The landscape below, and the sky above, explain the Acropolis and the Theseum ; in such a climate the Garden and the Academy were natural. Even at this distance, the mind drinks in something of the same mellow inspiration; and meditation, without any of its northern austerity, penetrates, insensibly, the entire being. Thinking here is like breathing; and where the atmosphere is all balm, breathing is a delightful act of the will. Nor is there any marring feature, or warping influence, in the accompaniments of such a scene. The shepherd you see at your feet is an Albanian; but though his features are dashed with some of the fears and ferocities of the times, it is only ascending a little higher in the annals, from Pericles to Theseus, and you bring him at once within the range of your picture. The Turk, too, stimulates you into contrast, and that chord at once touched, you have the glorious choruses of Æschylus, the spirit-stirring narrative of
Her odotus--the Persian, and the Invader-but sooner or later, before or bebind, the Greek, but principally and finally the Greek before you. The cloud of dust from the herd or cavalry in the plain, thus attracts your attention for an instant, but it soon remounts to its original contemplation, and your imagination is again absorbed by the Parthenon and the Acropolis.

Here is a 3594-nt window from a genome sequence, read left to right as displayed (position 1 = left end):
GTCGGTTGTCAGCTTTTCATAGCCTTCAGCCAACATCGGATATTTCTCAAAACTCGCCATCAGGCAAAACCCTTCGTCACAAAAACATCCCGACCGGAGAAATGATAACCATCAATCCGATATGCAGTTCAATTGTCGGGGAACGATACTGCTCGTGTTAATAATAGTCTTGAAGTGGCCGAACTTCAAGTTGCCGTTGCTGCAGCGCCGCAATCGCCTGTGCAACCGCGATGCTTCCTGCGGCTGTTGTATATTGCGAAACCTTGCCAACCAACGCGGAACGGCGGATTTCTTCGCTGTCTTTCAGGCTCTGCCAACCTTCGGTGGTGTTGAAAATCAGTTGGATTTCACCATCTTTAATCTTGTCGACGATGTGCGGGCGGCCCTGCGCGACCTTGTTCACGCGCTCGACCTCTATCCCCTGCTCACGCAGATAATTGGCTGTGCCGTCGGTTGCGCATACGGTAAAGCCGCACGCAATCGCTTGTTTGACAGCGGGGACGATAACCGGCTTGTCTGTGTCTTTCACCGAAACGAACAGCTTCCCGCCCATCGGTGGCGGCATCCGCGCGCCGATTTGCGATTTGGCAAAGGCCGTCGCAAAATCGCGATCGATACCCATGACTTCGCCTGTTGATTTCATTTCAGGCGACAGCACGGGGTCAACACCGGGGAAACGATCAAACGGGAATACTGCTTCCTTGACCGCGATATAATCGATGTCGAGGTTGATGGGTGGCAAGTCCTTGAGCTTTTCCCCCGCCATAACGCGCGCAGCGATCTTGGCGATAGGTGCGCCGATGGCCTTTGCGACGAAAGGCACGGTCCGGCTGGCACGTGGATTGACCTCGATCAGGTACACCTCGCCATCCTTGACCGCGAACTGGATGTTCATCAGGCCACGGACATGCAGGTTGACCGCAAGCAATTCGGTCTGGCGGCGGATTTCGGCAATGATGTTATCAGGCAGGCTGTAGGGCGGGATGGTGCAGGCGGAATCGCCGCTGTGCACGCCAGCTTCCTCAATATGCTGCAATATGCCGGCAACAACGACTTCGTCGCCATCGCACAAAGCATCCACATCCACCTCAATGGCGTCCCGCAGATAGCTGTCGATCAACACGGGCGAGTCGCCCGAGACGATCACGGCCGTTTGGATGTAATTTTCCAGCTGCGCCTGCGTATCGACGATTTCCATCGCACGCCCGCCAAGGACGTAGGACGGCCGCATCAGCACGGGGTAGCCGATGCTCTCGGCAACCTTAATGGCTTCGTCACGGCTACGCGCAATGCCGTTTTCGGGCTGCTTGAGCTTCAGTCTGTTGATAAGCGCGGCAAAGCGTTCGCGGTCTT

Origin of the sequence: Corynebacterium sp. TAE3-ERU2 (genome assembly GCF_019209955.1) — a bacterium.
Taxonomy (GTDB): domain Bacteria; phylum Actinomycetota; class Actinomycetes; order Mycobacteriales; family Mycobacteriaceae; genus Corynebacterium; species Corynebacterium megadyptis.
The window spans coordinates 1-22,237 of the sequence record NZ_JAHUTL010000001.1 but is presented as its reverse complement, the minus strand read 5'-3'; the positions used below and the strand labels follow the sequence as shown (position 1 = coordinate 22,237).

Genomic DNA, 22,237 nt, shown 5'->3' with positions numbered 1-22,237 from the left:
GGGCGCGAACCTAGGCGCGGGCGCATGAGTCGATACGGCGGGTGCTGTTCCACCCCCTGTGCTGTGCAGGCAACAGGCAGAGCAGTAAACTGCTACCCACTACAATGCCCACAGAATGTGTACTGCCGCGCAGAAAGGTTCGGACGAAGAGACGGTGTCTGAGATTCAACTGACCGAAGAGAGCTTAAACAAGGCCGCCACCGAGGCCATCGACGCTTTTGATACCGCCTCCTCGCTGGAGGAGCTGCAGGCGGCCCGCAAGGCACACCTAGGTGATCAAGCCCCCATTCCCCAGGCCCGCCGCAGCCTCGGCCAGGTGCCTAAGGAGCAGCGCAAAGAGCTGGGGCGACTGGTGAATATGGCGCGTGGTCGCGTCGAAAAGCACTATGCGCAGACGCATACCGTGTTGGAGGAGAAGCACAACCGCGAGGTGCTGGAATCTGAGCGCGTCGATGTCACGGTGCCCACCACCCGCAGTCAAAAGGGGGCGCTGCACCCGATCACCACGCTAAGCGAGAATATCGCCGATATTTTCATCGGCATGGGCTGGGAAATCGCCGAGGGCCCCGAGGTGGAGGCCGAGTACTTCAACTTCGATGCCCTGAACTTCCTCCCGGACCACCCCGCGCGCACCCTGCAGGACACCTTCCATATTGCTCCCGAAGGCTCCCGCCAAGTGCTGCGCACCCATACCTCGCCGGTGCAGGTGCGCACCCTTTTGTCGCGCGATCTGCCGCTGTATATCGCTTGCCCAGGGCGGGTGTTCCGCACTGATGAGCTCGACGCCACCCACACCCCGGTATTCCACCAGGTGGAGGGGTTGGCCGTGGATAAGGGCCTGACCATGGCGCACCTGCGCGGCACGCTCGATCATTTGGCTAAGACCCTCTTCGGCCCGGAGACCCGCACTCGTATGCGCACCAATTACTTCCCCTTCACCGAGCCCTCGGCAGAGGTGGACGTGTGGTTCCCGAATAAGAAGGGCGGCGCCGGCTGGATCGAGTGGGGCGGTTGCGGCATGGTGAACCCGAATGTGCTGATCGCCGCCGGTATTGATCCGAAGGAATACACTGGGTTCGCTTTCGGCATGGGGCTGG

The society, if so indeed can be termed a few scattered groups connected only by an identity of pursuit, was strictly in harmony with this admirable local. There was just enough of the native, and the nation, for a substratum to work on. You had the primates and the archons, and one or two of the Greek papas, and the semi-Greek consuls, for your Greeks—the Turks were rather slovenly represented by the Disdar Aga, and his indolent guards, sleeping over their pipes and beads, on the shattered steps of the Parthenon. The traveller and artist were constantly changing—but a few were denizens, and now for many years Fauvel and Lusieri went far to make up the stranger's idea of Athens. Nothing could invite more attractively to the mood of the place than Fauvel, and his truly Attic court-yard. There was a fragment there on entering, shorn it is true of the finish and feature it once boasted, but then so pregnant still with its ancient spirit, that you stopped short and hungrily before it-then, on passing, you saw whole heaps of these were thrown lavishly up and down around the walls, luxuriously imbedded in flowers, and tendrils, and ivy; and the sun which played upon them through the sweeping vines from the trellis work above, and the winds which whispered through their crevices, and the dripping of waters near, and the feeble tracery of their sculpture, threw the soul into a sort of dreaminess, from which nothing could so well awake it as the antiquarian bustle and French gaiety of Fauvel himself. It was below one of these little arcades, half made up from the picked contributions of antiquity, that I first saw him, in deep meditation over his wax model of the city. He had changed one of his hillocks backwards and forwards two or three times in the day, with perhaps more regard to Pausanias than Nature, and seemed inclined, in a moment of vexation, to plough up the whole town with a blow of his penknife, and to sow it, in revenge, with dust and salt. The moment he perceived me, the Frenchman superseded every other consideration. Years and absence had not tamed any thing of the aboriginal spirit, or soured in the least that wine of life, that childlike cheer. fulness of heart and head, which is the enviable apanage of our neighbours. He was brisk, buoyant, and rapid ; and his black silk costume, close and punctilious as that of an Abbé under Louis XV., his dried and dwindled form, and the social brilliancy of his language and manners, brought you back, in an instant, to the heart of Paris and the middle of the last century. France was strangely mingled in his affecrions with Athens ; out of the two countries he made himself one. On going out, his Albanian nurse, or gouvernante, faring with the costume of her country, fat and authoritative, came in with his mid-day coffee. She sate down on the fragment of a sarcophagus, on which Loves and Genii were playing below, and watched him taking it with a smile. Near was his black crow, which he nursed and loved for want of an eagle. Fauvel's crow was known through the whole republic. It made its excursions every morning after breakfast to the neighbour